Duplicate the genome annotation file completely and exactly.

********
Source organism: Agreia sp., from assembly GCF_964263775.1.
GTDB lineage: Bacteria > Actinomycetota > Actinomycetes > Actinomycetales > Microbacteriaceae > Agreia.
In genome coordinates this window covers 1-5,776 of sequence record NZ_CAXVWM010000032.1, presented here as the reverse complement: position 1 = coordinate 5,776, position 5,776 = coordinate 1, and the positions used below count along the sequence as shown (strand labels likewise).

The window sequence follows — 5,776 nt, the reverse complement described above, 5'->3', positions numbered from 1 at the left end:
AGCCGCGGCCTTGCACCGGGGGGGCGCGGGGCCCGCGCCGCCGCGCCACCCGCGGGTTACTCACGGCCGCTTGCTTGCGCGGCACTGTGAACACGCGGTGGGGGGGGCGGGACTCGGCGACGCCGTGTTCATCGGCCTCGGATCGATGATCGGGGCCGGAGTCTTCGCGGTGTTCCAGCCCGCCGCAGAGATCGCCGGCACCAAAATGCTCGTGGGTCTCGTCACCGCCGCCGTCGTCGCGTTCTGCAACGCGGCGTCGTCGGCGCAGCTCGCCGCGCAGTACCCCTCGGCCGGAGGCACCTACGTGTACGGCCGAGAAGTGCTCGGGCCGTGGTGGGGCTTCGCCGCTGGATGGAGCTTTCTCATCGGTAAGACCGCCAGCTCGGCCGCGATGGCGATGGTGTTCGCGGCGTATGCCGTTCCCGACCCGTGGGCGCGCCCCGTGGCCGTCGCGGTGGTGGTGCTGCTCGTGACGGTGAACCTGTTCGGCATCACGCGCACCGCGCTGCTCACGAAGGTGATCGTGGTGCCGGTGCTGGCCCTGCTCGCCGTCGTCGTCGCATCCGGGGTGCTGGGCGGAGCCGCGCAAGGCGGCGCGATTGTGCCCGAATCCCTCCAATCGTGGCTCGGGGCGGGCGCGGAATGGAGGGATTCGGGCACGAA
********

Source organism: Agreia sp., from assembly GCF_964263775.1.
GTDB lineage: Bacteria > Actinomycetota > Actinomycetes > Actinomycetales > Microbacteriaceae > Agreia.
In genome coordinates this window covers 1-5,776 of sequence record NZ_CAXVWM010000032.1, presented here as the reverse complement: position 1 = coordinate 5,776, position 5,776 = coordinate 1, and the positions used below count along the sequence as shown (strand labels likewise).

The window sequence follows — 5,776 nt, the reverse complement described above, 5'->3', positions numbered from 1 at the left end:
AGCCGCGGCCTTGCACCGGGGGGGCGCGGGGCCCGCGCCGCCGCGCCACCCGCGGGTTACTCACGGCCGCTTGCTTGCGCGGCACTGTGAACACGCGGTGGGGGGGGCGGGACTCGGCGACGCCGTGTTCATCGGCCTCGGATCGATGATCGGGGCCGGAGTCTTCGCGGTGTTCCAGCCCGCCGCAGAGATCGCCGGCACCAAAATGCTCGTGGGTCTCGTCACCGCCGCCGTCGTCGCGTTCTGCAACGCGGCGTCGTCGGCGCAGCTCGCCGCGCAGTACCCCTCGGCCGGAGGCACCTACGTGTACGGCCGAGAAGTGCTCGGGCCGTGGTGGGGCTTCGCCGCTGGATGGAGCTTTCTCATCGGTAAGACCGCCAGCTCGGCCGCGATGGCGATGGTGTTCGCGGCGTATGCCGTTCCCGACCCGTGGGCGCGCCCCGTGGCCGTCGCGGTGGTGGTGCTGCTCGTGACGGTGAACCTGTTCGGCATCACGCGCACCGCGCTGCTCACGAAGGTGATCGTGGTGCCGGTGCTGGCCCTGCTCGCCGTCGTCGTCGCATCCGGGGTGCTGGGCGGAGCCGCGCAAGGCGGCGCGATTGTGCCCGAATCCCTCCAATCGTGGCTCGGGGCGGGCGCGGAATGGAGGGATTCGGGCACGAA